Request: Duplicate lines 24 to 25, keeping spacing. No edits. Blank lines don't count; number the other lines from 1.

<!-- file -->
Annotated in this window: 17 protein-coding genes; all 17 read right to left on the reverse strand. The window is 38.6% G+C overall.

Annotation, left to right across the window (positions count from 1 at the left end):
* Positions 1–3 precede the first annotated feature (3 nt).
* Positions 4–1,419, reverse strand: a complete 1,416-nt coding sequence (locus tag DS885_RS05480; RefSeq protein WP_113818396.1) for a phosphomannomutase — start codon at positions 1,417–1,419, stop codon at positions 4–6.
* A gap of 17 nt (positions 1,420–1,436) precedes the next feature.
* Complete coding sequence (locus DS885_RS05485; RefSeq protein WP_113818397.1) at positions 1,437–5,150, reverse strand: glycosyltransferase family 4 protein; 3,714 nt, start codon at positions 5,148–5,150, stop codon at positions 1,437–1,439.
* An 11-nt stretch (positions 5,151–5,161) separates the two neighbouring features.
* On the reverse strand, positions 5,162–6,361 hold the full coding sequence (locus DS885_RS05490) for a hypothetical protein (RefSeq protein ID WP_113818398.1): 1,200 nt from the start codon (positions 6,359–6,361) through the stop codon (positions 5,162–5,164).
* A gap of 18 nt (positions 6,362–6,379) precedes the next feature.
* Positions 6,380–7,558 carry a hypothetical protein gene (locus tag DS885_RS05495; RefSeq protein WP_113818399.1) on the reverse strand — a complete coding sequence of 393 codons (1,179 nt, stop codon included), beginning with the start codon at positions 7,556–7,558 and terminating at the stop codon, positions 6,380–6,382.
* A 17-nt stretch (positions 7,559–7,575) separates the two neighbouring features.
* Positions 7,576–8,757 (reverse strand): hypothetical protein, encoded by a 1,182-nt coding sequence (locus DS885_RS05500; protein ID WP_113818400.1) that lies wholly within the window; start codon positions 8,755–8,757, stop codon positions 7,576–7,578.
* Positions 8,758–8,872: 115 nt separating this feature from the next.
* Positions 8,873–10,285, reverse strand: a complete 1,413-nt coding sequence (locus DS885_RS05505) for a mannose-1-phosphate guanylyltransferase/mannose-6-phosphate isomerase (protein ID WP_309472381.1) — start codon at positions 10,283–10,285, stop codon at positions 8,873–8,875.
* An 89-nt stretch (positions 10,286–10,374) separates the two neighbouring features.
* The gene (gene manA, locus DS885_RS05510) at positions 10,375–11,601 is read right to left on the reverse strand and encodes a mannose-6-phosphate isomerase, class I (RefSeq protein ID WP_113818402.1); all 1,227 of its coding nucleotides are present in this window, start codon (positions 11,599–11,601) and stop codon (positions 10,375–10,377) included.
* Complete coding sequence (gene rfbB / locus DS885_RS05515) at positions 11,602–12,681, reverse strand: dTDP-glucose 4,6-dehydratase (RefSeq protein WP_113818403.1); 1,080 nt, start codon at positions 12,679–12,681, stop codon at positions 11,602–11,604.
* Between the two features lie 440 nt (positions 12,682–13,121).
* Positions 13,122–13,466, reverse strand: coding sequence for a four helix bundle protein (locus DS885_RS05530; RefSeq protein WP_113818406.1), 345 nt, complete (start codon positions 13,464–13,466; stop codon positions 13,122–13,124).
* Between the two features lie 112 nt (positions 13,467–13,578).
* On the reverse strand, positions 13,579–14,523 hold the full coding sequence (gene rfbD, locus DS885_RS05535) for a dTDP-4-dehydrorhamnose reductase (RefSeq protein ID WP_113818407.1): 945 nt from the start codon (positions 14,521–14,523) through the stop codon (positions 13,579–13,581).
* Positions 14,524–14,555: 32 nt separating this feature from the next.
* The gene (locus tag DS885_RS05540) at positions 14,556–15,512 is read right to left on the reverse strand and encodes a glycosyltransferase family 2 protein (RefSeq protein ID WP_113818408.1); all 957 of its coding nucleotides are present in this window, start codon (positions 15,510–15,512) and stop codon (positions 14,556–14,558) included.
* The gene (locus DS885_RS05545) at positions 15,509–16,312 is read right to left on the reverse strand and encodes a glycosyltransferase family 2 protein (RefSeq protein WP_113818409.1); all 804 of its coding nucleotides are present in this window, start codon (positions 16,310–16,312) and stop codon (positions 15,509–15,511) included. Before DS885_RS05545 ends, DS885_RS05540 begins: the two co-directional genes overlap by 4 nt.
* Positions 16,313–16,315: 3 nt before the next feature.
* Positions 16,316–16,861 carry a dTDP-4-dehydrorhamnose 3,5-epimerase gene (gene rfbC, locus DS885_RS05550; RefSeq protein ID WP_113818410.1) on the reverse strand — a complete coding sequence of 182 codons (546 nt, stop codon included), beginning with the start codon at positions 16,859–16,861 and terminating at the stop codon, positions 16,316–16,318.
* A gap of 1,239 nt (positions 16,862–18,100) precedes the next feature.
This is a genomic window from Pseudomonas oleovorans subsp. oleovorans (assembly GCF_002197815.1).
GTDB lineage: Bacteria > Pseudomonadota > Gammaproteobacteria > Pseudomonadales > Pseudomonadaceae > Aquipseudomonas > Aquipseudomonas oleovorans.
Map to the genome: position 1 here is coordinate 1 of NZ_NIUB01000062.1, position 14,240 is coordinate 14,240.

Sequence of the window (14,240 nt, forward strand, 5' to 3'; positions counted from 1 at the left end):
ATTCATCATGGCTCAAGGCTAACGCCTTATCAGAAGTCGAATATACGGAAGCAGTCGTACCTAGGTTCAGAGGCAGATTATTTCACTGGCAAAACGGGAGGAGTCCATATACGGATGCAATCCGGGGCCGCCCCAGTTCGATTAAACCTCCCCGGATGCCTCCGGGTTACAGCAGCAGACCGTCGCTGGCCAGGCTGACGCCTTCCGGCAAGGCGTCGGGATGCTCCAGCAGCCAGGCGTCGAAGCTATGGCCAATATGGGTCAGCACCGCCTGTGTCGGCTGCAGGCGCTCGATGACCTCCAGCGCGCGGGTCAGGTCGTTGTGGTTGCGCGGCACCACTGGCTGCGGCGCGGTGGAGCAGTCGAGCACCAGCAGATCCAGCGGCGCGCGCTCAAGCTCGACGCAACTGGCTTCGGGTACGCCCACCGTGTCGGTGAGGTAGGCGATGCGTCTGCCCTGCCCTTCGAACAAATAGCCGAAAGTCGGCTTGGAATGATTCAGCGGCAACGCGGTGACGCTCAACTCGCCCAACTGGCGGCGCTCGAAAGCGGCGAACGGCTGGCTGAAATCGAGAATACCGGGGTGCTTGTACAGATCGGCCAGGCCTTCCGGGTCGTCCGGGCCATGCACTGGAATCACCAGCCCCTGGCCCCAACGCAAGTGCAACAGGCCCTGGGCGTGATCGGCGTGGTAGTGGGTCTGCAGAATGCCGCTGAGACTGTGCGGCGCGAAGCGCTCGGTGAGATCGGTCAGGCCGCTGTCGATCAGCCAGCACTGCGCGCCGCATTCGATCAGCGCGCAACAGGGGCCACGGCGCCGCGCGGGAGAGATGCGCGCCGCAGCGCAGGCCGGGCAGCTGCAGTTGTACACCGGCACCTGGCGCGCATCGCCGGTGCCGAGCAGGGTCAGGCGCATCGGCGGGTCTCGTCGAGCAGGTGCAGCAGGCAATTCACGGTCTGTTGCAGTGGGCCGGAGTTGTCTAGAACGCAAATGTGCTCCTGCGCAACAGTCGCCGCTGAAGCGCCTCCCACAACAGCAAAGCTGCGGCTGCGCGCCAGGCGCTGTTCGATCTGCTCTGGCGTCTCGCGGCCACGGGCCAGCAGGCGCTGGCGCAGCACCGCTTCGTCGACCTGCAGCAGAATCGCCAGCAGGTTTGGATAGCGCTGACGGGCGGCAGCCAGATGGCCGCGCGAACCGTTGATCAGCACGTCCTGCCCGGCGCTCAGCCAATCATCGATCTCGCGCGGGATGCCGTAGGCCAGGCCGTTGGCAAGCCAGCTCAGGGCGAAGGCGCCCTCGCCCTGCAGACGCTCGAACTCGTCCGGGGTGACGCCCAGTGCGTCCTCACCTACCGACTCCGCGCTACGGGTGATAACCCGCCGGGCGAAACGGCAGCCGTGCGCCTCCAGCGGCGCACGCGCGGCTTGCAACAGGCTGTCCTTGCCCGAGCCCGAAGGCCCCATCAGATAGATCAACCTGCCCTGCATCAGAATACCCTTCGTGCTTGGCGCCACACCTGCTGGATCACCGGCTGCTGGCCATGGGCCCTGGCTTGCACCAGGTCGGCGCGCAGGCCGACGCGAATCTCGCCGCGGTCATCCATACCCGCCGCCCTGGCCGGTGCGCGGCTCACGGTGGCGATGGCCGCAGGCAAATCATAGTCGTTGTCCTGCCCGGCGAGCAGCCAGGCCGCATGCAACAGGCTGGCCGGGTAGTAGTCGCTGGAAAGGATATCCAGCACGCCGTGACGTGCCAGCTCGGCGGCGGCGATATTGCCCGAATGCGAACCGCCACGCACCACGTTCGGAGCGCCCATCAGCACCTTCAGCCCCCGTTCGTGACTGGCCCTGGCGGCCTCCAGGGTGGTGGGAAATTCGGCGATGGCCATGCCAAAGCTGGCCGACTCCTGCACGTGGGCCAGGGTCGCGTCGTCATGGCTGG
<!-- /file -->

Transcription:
* The gene (locus DS885_RS05545) at positions 15,509–16,312 is read right to left on the reverse strand and encodes a glycosyltransferase family 2 protein (RefSeq protein WP_113818409.1); all 804 of its coding nucleotides are present in this window, start codon (positions 16,310–16,312) and stop codon (positions 15,509–15,511) included. Before DS885_RS05545 ends, DS885_RS05540 begins: the two co-directional genes overlap by 4 nt.
* Positions 16,313–16,315: 3 nt before the next feature.